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Uncuddly but crucial: the overlooked species needing our help this World Environment Day

The Bugle App

Donna Portland

05 June 2024, 3:21 AM

Uncuddly but crucial: the overlooked species needing our help this World Environment Day

Australia's less glamorous animals, often referred to as “uncuddlies” like reptiles, fish, and insects, are driving a rapid increase in the number of threatened species. This World Environment Day - 5 June - Australians are encouraged to show these often-overlooked creatures some much-needed love and attention.

The latest Australia en Danger report from Conservation Volunteers Australia (CVA), in collaboration with public affairs analysts Provocate®, highlights the critical need for action. CVA Executive Manager of Policy and Government Relations, Stephen McDonald, emphasised that threatened “uncuddlies” have grown at twice the average rate of threatened animals overall, increasing by 16% in just the past two years.

"Critically endangered reptiles and fish, which are on the brink of extinction, have seen alarming increases of 136% and 178%, respectively, since the Albanese Government launched its Federal Threatened Species Action Plan," Mr McDonald stated.

Politicians often use charismatic animals like koalas to make a point on days like World Environment Day. However, while it may not be desirable - or safe - to cuddle a snake, skink, or snail, these findings show that Australia’s threatened "uncuddlies" urgently need support and protection. This is especially crucial in urban areas, where nearly half of the threatened species now reside. Simple actions, such as creating a one-by-one meter habitat in your backyard or balcony, can make a significant difference.

Mr McDonald stressed that widespread community action is vital to prevent these species from disappearing entirely. He urged Australians to visit Conservation Volunteers Australia to sign up for nature repair and resilience events, download CVA’s community app, or make a donation.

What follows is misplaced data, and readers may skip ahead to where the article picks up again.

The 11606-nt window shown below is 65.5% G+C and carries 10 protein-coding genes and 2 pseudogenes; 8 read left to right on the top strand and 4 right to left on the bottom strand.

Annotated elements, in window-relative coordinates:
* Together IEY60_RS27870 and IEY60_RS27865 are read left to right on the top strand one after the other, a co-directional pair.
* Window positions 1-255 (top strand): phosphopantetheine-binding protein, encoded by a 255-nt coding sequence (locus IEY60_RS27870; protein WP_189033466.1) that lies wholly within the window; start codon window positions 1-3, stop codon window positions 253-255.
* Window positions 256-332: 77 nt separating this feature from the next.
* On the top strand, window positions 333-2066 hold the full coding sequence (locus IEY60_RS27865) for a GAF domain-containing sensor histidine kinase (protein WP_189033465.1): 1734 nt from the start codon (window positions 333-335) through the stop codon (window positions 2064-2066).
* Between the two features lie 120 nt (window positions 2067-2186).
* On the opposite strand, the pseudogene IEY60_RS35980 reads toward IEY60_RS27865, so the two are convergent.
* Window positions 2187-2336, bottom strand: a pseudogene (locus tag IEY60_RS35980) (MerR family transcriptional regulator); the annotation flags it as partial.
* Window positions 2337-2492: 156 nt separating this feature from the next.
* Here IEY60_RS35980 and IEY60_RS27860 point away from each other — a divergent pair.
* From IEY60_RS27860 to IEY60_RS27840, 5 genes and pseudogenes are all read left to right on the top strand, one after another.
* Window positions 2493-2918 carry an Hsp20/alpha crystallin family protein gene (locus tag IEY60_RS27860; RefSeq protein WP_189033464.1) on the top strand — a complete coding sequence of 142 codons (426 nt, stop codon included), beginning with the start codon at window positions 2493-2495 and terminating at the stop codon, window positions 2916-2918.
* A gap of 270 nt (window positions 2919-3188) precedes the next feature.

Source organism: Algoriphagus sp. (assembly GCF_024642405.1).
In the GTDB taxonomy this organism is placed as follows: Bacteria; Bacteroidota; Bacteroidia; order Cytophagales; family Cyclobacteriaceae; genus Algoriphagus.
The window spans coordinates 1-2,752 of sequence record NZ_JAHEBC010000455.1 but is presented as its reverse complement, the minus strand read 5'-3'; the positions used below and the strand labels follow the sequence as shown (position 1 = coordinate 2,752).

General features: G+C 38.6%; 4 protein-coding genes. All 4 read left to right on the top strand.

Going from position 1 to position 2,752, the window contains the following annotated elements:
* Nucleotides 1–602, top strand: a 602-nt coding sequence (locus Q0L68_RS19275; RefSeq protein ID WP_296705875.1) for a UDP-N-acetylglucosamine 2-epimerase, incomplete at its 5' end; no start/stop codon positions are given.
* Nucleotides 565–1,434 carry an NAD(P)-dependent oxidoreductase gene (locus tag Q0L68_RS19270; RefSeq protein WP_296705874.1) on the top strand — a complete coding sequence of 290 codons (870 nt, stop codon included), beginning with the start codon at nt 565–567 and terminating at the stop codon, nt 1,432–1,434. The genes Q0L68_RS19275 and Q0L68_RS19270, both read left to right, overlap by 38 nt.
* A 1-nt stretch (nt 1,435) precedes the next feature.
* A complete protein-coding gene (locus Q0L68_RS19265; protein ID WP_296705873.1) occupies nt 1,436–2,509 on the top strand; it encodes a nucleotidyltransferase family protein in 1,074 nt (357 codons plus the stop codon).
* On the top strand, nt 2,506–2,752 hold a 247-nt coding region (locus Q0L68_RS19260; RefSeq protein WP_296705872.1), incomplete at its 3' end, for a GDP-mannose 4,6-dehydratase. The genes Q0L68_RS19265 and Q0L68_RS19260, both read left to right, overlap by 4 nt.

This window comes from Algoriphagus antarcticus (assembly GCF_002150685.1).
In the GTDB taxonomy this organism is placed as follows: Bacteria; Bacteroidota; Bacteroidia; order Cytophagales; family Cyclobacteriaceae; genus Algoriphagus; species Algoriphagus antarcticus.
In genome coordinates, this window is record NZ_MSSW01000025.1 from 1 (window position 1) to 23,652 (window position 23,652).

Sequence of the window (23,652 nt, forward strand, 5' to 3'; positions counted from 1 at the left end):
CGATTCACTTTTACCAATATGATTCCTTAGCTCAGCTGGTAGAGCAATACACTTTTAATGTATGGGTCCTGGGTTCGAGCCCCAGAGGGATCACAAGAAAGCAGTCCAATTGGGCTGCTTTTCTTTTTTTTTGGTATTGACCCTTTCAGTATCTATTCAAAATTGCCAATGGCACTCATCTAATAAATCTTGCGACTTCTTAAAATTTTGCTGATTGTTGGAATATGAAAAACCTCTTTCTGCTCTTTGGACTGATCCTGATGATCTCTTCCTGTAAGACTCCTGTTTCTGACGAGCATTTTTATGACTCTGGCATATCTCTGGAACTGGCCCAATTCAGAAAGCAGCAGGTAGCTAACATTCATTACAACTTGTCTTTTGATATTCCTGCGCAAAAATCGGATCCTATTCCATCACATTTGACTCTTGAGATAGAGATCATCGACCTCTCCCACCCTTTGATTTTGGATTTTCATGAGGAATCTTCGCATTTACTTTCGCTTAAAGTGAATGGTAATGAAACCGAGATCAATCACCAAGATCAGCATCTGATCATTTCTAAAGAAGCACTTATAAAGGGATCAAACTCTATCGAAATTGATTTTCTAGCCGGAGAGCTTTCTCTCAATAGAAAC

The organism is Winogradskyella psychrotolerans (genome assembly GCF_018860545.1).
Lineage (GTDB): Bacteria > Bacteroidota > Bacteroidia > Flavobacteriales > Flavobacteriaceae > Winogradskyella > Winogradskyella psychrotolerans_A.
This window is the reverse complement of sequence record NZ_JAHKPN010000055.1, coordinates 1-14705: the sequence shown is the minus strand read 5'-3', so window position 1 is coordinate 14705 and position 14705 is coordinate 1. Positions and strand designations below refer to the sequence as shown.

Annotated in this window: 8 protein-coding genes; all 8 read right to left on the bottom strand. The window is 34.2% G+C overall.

"Australia has lost tens of thousands of conservation volunteers and tens of millions of dollars in Federal funding over the same period that our threatened species numbers have skyrocketed," said Mr McDonald. "This includes the Albanese Government's decision to cut the nation's mud army for wildlife and their habitats, despite many of these threatened species being affected by the Black Summer Bushfires."

Alarming Statistics Since the Albanese Government's Threatened Species Action Plan (October 2022):

  • Threatened reptiles (+35%; +23 species), fish (+30%; +19 species), and invertebrates (+39%; +28 species) have all grown at twice the average net increase in threatened animal species overall (+16%; +92 species).
  • These increases are 26, 13, and 9 times higher, respectively, than the average growth under the previous Coalition government's nine years in office.
  • In contrast, there has been a 0% increase in mammals, a 9% increase in birds, and a 14% increase in other species.
  • Critically endangered fish and reptiles have seen near tripling (+178%) and more than doubling (+136%) of their numbers, compared to a 46% overall increase in critically-endangered species.
  • Despite these severe increases, there has been no rise in the number of 'priority' threatened species classifications under the Threatened Species Action Plan, which are crucial for accessing government grants.
  • Out of the 110 'priority' species in the current Action Plan, only 11 are reptiles, 11 are invertebrates, and 9 are fish.
  • The Federal Government’s 2024-25 Budget did not include any new plans or 'Saving Native Species' funding and confirmed that the $90 million Landcare Rangers election commitment has been quietly shelved.
  • The Albanese Government has also discontinued the nation's marine litter and environmental disaster volunteering programs, previously managed by CVA, which had over 25,000 volunteers, with no replacements in place.
  • Proposed reforms to conservation laws have also been shelved by the Albanese Government.

This World Environment Day let’s remember that every species, no matter how "uncuddly," plays a vital role in our ecosystem. By acting now, we can help ensure their survival for future generations.